Job Network evaluation stage two

The full report

Executive summary

Background

In the 1996-97 Budget, the Federal Government announced a new framework for the delivery of labour market assistance. The new system was introduced on 1 May 1998 and represented a move to a more flexible system of delivering employment assistance. The Government’s four key objectives in reforming employment assistance were to:

  • Deliver a better quality of assistance to unemployed people, leading to better and more sustainable outcomes.
  • Target assistance based on need and capacity to benefit.
  • Address the structural weakness and inefficiencies inherent in previous arrangements for labour market assistance, and to put into effect the lessons learnt from international and Australian experience of labour market assistance.
  • Achieve better value for money.

More than 300 government, community and private organisations were contracted to deliver employment services. Centrelink was established as the gateway to Job Network with responsibility for registering and classifying job seekers for Job Network services. The first contract period for Job Network ended in February 2000, at which time the Government introduced changes to improve services under the second employment services contract (ESC 2) for the period 28 February 2000 to 2 March 2003.

Scope of stage two of the evaluation

The Evaluation Strategy for Job Network, as endorsed by the Government in December 1996, includes three evaluation reports (DEETYA 1998). The first report (which was released in May 2000) covered the first 17 months of Job Network and was aimed primarily at assessing the implementation of Job Network together with early market experiences. The second is a report on progress and covers the operation of Job Network over the whole of the first contract period (May 1998 to end-February 2000) and the early months of the second contract period (generally to September 2000). The third report, on the effectiveness of Job Network in securing sustainable employment for job seekers, was finalised at the end of 2001.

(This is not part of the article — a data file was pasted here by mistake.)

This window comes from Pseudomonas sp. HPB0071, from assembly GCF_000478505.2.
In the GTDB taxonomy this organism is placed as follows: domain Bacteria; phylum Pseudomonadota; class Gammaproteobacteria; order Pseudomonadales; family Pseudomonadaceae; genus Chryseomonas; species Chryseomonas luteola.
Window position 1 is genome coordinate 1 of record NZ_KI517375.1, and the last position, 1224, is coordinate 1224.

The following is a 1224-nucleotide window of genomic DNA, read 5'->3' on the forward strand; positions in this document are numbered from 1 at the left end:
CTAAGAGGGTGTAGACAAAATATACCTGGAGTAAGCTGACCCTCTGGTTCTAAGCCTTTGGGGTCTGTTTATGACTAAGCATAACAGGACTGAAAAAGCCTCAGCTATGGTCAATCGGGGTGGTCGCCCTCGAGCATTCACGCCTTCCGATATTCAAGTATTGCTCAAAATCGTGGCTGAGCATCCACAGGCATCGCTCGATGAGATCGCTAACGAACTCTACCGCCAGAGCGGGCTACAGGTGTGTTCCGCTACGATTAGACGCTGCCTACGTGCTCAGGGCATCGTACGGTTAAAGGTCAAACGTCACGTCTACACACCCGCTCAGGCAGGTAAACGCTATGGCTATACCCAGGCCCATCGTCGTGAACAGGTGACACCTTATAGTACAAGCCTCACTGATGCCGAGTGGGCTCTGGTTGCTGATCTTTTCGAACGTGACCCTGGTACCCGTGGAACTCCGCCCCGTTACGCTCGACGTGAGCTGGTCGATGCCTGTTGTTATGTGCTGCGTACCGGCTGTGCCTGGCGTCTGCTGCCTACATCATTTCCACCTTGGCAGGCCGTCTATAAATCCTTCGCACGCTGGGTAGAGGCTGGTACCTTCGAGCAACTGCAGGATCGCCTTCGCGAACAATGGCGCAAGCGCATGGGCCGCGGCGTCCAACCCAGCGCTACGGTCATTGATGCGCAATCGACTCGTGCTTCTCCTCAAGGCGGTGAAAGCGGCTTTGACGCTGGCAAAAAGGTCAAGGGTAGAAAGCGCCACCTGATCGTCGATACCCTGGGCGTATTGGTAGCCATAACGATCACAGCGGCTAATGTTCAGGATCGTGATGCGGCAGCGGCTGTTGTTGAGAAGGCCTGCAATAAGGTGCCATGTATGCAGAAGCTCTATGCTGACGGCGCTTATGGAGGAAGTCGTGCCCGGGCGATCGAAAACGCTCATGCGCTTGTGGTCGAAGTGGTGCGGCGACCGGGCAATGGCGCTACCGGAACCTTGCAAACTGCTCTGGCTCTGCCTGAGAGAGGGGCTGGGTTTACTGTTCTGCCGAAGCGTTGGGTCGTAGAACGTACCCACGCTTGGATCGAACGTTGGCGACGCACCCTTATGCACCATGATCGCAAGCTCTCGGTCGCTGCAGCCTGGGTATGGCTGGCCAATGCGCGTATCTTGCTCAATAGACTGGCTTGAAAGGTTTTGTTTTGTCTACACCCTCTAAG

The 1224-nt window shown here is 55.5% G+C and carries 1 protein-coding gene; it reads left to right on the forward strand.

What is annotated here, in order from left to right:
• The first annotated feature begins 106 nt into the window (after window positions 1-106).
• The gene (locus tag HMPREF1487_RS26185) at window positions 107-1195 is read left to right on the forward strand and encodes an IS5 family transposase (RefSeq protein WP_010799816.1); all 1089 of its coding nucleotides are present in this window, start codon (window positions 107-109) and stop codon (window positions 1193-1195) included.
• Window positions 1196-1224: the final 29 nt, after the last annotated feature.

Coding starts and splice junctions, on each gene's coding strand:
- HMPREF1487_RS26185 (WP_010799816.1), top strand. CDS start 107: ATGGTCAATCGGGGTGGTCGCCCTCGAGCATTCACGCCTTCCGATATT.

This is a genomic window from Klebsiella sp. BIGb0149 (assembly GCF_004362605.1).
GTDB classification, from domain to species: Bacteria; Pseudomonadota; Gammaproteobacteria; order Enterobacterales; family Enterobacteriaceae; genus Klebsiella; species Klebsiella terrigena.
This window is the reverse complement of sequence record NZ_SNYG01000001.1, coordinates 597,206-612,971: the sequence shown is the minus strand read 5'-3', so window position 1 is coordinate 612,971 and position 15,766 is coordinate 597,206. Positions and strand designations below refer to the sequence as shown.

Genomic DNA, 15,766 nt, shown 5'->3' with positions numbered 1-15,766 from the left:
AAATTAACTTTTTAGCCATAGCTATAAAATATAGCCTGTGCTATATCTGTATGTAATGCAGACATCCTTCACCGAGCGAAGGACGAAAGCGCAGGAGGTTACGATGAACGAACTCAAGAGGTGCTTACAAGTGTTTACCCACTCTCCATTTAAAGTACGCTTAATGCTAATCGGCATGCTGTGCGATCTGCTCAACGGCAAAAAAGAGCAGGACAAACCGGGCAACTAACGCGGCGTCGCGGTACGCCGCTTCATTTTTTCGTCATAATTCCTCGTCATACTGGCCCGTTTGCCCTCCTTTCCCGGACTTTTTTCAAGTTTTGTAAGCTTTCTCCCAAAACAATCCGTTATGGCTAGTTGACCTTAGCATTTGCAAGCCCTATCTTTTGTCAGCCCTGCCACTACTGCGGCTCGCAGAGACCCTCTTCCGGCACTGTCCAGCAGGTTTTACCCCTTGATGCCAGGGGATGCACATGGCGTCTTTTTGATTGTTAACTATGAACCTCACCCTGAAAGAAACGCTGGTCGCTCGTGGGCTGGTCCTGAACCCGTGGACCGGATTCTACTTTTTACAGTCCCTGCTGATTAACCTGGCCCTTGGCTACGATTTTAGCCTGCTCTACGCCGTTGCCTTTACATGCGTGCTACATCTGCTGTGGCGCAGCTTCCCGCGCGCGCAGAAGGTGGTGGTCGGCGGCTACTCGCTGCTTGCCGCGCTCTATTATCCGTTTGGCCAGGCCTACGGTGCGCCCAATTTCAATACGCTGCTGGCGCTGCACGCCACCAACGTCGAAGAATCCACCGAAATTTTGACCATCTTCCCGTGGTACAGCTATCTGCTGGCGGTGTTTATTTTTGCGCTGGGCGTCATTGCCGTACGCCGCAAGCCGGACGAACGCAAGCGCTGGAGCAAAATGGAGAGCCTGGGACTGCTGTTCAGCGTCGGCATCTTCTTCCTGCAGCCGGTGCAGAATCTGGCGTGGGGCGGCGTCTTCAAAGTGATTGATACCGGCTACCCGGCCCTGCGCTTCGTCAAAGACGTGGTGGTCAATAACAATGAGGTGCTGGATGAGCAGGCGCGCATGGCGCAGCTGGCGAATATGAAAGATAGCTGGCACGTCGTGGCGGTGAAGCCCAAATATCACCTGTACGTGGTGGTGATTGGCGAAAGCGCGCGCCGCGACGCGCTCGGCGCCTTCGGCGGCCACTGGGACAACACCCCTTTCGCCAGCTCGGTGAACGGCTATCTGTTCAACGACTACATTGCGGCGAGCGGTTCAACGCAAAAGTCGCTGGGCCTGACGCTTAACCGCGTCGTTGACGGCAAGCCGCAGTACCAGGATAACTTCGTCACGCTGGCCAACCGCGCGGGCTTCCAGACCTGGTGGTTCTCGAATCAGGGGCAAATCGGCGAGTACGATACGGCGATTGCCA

The stage two report focuses on four key areas of interest with respect to the operation of Job Network:

  • The development of Job Network.
  • Access to assistance for different job seeker groups.
  • The performance of Job Network in achieving outcomes for clients.
  • The regional performance of Job Network.

The report should be read in conjunction with Job Network evaluation stage one which included a description of the services available under Job Network and the rationale for the changes to employment services.

Main findings

Stage two of the evaluation found that the overall performance of Job Network is encouraging. Preliminary evidence suggests that Job Network is having a positive impact on the post-assistance employment prospects of those assisted. Job Network is delivering better value for money than the previous labour market assistance arrangements. Specifically: